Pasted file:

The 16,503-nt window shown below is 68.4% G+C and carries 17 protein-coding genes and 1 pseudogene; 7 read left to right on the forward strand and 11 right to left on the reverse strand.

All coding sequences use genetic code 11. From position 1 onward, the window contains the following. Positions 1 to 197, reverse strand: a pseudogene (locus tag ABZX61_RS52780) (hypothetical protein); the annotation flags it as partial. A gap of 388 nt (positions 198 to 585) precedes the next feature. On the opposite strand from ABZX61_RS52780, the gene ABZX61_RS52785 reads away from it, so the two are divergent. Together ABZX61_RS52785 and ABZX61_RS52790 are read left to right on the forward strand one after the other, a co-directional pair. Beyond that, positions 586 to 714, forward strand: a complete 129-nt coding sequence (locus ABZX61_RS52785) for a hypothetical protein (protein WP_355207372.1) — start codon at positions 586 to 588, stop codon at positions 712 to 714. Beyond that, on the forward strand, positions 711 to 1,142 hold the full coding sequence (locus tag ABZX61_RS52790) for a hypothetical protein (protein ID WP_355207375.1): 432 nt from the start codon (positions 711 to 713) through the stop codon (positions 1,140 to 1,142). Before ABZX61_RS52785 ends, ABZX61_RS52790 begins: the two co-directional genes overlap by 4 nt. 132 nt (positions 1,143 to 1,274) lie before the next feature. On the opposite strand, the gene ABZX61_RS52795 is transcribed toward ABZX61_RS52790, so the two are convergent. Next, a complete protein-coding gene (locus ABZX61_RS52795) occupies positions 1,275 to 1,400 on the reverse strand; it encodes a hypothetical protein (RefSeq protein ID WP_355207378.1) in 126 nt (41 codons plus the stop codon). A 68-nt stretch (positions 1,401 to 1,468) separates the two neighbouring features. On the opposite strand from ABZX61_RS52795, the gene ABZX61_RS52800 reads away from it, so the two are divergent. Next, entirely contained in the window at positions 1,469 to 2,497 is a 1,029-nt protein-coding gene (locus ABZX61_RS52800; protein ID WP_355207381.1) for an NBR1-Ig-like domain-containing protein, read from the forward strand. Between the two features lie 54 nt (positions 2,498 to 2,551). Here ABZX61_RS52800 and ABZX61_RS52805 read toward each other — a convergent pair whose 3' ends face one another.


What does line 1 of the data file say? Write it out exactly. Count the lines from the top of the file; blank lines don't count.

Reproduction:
The 16,503-nt window shown below is 68.4% G+C and carries 17 protein-coding genes and 1 pseudogene; 7 read left to right on the forward strand and 11 right to left on the reverse strand.